Half-cell Mg2+ / Mg to Ag + / Ag Concentration of positive ions or cations; [Ag+] ions decreases in half-cell Ag + / Ag. OR Concentration of positive ions or cations; [Mg2+] ions increases in half-cell Mg2+ / Mg. To prevent a build-up of positive ions in half-cell Mg2+ / Mg and negative ions in half-cell Ag+ / Ag. For electrical neutrality, positive ions migrate from/through the salt bridge to the cathode.
Any two: It completes the circuit. It ensures electrical neutrality by allowing the migration of ions through the salt bridge. It separates the electrolytes.
cathode = Ag anode = Mg
cathode = Ag
By adding water to the solution, the [Ag+] will decrease. Thus the reverse reaction is favoured and emf decreases.
Mg(s) → Mg2+(aq) + 2e– (anode) From the balanced equation 1 mol Mg → 2 mol e– thus 0,3 mol Mg → 0,6 mol e– n = m/M molar mass (M) of Mg = 24 g·mol–1 m = n × M m = 0,3 × 24 = 7,2 g mass loss is 7,2 g
The bulb will light up, as the emf of the cell is 3,16 V which is more than the required 2 V.
While the cell is in operation, the concentration of the cations in the reduction half-cell Ag+(aq) decreases. At the same time, the concentration of the cations in the oxidation half-cell Mg2+(aq) increases. The result is a gradual decrease in the cell potential until there is no further change in the concentration and equilibrium is reached, and the cell potential will be zero.
Any two: Torch cells, car batteries, batteries in toys and small appliances like remote controls.
e.g. Worked example 10 Rusting is an unwanted redox reaction. Iron rusts when exposed to oxygen and moisture. The unbalanced ionic equation for one reaction that occurs during rusting is represented below.
Fe(s) + O2(g) + H2O(ℓ) → Fe2+(aq) + OH–(aq)
Use the Table of Standard Reduction Potentials to answer the following questions for this reaction:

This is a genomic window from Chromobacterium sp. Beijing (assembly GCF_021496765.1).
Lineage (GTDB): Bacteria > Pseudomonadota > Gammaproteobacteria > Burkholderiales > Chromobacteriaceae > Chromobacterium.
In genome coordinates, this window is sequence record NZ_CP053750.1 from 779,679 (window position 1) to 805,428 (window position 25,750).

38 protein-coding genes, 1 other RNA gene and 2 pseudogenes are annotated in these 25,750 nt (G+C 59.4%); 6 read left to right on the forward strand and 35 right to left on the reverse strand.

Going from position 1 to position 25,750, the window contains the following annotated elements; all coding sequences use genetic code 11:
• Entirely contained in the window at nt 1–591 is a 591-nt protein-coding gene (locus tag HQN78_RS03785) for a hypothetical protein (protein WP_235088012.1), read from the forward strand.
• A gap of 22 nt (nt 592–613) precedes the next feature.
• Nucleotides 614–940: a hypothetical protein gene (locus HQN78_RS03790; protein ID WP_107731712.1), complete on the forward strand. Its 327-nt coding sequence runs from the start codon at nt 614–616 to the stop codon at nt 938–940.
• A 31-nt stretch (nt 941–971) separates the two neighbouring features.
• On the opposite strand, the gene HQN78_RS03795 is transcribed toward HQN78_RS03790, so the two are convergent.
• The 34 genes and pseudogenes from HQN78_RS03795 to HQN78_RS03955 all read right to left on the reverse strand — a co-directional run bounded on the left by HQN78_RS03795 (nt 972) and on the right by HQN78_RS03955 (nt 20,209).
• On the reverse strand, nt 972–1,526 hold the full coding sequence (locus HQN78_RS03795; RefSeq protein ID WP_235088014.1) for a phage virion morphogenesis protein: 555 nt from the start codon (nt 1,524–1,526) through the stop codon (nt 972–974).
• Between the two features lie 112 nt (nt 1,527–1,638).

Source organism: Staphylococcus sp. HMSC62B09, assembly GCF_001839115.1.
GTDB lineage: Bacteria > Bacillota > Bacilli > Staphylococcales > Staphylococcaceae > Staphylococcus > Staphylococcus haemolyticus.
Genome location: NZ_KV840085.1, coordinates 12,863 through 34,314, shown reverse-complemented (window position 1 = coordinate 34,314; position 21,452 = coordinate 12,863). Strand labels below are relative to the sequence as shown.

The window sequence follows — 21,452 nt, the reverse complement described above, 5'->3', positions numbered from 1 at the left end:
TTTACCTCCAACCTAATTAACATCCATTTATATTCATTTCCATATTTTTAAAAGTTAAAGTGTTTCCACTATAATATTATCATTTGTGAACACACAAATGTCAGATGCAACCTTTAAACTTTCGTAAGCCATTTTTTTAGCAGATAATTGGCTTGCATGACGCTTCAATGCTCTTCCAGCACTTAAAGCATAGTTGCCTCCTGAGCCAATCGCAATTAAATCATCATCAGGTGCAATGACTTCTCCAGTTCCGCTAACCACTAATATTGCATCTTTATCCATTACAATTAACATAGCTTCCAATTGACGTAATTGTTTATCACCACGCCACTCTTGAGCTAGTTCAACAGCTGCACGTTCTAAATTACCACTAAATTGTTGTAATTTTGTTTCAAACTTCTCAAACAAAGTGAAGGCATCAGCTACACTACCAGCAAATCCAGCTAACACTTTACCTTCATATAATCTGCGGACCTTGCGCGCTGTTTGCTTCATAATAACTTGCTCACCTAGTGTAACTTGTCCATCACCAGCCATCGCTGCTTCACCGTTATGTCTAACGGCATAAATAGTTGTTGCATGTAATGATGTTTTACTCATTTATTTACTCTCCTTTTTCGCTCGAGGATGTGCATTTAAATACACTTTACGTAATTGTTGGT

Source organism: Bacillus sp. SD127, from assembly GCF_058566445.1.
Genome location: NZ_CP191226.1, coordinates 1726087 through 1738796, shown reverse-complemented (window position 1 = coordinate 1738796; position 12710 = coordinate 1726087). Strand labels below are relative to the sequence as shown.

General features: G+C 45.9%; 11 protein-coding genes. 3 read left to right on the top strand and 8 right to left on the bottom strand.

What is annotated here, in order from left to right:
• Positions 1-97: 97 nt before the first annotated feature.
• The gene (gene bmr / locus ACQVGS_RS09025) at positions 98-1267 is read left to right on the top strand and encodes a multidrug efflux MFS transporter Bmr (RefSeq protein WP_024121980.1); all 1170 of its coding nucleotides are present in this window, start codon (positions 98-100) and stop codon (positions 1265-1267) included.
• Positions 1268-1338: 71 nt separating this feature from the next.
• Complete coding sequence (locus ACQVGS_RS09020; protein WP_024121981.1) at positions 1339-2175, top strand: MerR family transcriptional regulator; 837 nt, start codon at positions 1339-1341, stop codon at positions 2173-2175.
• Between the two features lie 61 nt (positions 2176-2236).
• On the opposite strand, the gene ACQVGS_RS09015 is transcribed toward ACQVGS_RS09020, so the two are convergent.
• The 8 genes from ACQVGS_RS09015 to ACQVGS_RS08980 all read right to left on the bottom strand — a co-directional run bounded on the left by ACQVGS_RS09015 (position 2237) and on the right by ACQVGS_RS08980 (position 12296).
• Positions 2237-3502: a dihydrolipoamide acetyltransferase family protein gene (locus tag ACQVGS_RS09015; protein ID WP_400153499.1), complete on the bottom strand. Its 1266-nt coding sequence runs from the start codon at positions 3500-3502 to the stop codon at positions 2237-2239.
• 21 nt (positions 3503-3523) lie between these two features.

Write down the oxidation and the reduction half-reactions.
Write down the NAME of the substance that is reduced.
Perform a calculation to verify that this reaction is spontaneous.
The most common filling for tooth cavities is ‘dental amalgam’ – a solid solution of tin and silver in mercury. If you bite on a piece of aluminium foil that is in contact with a dental filling in your mouth, you may feel a painful sensation because
the aluminium foil is hard.
a temporary galvanic cell has been set up whilst the aluminium and filling are in contact.
electrons are being transferred to the aluminium.
a temporary electrolytic cell has been set up whilst the aluminium and filling are in contact. (2)
Which one of the following can be classified as a redox reaction?
A silver (Ag) spoon is left in a beaker containing copper nitrate, Cu(NO3)2, solution. What will be observed after some time?
The spoon will be covered with a thin layer of copper.
The nitrate will form NO2 gas and copper will form in the beaker.
The spoon will start to erode and its mass will decrease.
There will be no reaction.
Solutions 1. B. ✓✓ (2) 2. C. ✓✓ (2) 3. D. ✓✓ (2) 
A group of learners set up an electrochemical cell using lead and copper half cells. 1.1 Which ONE of copper or lead will be the negative electrode? Give a reason for your answer. (2) 1.2 Use the Table of Standard Reduction Potentials and write down the reduction half-reaction that will take place in this cell. (2) 1.3 A 2V bulb is connected to the cell. Will the bulb light up? Justify your answer with a calculation. (5) 1.4 A voltmeter is now connected to the cell instead of the bulb. It is observed that after a while the reading on the voltmeter drops to zero. We say the cell is ‘flat’ or ‘dead’. Explain this observation in terms of the concentrations of the solutions in the cell. (3)